Update IV
: From Harvey Kronberg, on Heflin's aye ...

In the wake of today’s committee vote on Voter ID, some members of the Democratic caucus are expressing dismay with Joe Heflin’s vote to kick out the bill. One Democratic lawmaker, who asked that he not be named, said the caucus was unhappy with the Crosbyton Democrat for giving Republicans the opportunity to say that Voter ID had bipartisan support in committee.

Democrats acknowledge that Heflin could not have stopped the bill, because Rep. Dennis Bonnen (R-Angleton) presumably would have voted aye if he became the deciding vote. As it was, Heflin’s aye vote gave Bonnen the cover to vote against a bill that he considered not strong enough.

For his part, Heflin disagreed with his colleague’s assessment, saying that he made plain his disappointment with the bill when he voted today. He said that people in his district want a Voter ID bill so he was voting his district by supporting the Senate version of the Voter ID bill today.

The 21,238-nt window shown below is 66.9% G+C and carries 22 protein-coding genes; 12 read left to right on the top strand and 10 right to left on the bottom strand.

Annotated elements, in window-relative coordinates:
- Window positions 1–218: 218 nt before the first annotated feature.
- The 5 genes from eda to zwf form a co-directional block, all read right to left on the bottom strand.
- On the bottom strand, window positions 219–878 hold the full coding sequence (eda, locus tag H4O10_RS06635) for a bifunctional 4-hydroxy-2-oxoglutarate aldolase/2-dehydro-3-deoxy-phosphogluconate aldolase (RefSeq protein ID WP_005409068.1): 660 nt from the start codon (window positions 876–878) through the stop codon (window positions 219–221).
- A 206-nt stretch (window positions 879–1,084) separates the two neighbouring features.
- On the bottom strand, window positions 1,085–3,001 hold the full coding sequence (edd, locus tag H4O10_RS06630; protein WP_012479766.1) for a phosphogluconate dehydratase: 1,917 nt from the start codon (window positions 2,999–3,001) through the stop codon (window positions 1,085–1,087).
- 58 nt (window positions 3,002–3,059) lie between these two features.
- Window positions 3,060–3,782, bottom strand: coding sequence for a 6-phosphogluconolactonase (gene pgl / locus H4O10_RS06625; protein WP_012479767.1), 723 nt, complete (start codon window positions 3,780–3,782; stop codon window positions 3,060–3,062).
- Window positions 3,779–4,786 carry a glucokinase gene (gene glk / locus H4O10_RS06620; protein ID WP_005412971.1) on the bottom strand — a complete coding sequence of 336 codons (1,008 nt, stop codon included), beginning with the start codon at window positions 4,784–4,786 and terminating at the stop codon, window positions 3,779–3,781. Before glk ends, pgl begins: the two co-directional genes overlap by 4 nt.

Classic Wanda

Not over the top at all.


Wanda Sykes' comedy routine at the White House Correspondent's Dinner was really offensive. In it, Sykes suggested that conservative radio host Rush Limbaugh is supported by Hamas, and that Islamists are "constantly issuing Limbaugh talking points." She joked about terrorists supporting conservatives in general, suggesting that recent violent events in Iraq are attempts by terrorists to swing the upcoming midterm elections in favor of Republicans.

Then she got really personal. She joked that Limbaugh was a racist who doesn't want black people to "escap[e] the underclass." She accused him of being responsible for killing "a million babies a year," and aired her friend's theory that Limbaugh himself was a terrorist attack," a followup to 9/11. She also, most disgustingly, said that if conservatives kept apologizing to Limbaugh, they'd eventually contract "anal poisoning." She wondered when Republicans would finally stop "bending over and grabbing their ankles" for Limbaugh, and finally concluded that Limbaugh was just a "bad guy."